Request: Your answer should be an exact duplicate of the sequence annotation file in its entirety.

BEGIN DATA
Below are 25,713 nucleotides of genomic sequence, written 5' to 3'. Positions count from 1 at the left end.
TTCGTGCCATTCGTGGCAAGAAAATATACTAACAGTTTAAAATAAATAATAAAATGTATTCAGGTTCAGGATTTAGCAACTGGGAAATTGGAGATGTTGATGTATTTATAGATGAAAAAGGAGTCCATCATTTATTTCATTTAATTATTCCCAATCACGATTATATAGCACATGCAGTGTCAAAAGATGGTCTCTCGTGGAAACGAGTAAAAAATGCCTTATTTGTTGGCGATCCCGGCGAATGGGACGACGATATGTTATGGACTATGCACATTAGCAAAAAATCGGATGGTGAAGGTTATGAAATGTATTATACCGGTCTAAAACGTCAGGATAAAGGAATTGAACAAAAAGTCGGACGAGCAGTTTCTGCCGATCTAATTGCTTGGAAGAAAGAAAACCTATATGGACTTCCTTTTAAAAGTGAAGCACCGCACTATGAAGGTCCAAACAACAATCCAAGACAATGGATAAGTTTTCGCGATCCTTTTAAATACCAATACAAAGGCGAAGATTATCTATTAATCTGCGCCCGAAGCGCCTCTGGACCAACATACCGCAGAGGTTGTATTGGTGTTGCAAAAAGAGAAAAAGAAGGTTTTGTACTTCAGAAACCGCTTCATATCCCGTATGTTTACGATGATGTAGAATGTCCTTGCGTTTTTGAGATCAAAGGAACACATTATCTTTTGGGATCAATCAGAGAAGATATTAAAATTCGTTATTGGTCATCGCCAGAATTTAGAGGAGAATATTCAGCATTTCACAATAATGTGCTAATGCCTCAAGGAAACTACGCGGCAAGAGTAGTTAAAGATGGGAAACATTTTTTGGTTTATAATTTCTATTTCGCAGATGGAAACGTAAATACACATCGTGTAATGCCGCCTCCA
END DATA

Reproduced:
Below are 25,713 nucleotides of genomic sequence, written 5' to 3'. Positions count from 1 at the left end.
TTCGTGCCATTCGTGGCAAGAAAATATACTAACAGTTTAAAATAAATAATAAAATGTATTCAGGTTCAGGATTTAGCAACTGGGAAATTGGAGATGTTGATGTATTTATAGATGAAAAAGGAGTCCATCATTTATTTCATTTAATTATTCCCAATCACGATTATATAGCACATGCAGTGTCAAAAGATGGTCTCTCGTGGAAACGAGTAAAAAATGCCTTATTTGTTGGCGATCCCGGCGAATGGGACGACGATATGTTATGGACTATGCACATTAGCAAAAAATCGGATGGTGAAGGTTATGAAATGTATTATACCGGTCTAAAACGTCAGGATAAAGGAATTGAACAAAAAGTCGGACGAGCAGTTTCTGCCGATCTAATTGCTTGGAAGAAAGAAAACCTATATGGACTTCCTTTTAAAAGTGAAGCACCGCACTATGAAGGTCCAAACAACAATCCAAGACAATGGATAAGTTTTCGCGATCCTTTTAAATACCAATACAAAGGCGAAGATTATCTATTAATCTGCGCCCGAAGCGCCTCTGGACCAACATACCGCAGAGGTTGTATTGGTGTTGCAAAAAGAGAAAAAGAAGGTTTTGTACTTCAGAAACCGCTTCATATCCCGTATGTTTACGATGATGTAGAATGTCCTTGCGTTTTTGAGATCAAAGGAACACATTATCTTTTGGGATCAATCAGAGAAGATATTAAAATTCGTTATTGGTCATCGCCAGAATTTAGAGGAGAATATTCAGCATTTCACAATAATGTGCTAATGCCTCAAGGAAACTACGCGGCAAGAGTAGTTAAAGATGGGAAACATTTTTTGGTTTATAATTTCTATTTCGCAGATGGAAACGTAAATACACATCGTGTAATGCCGCCTCCA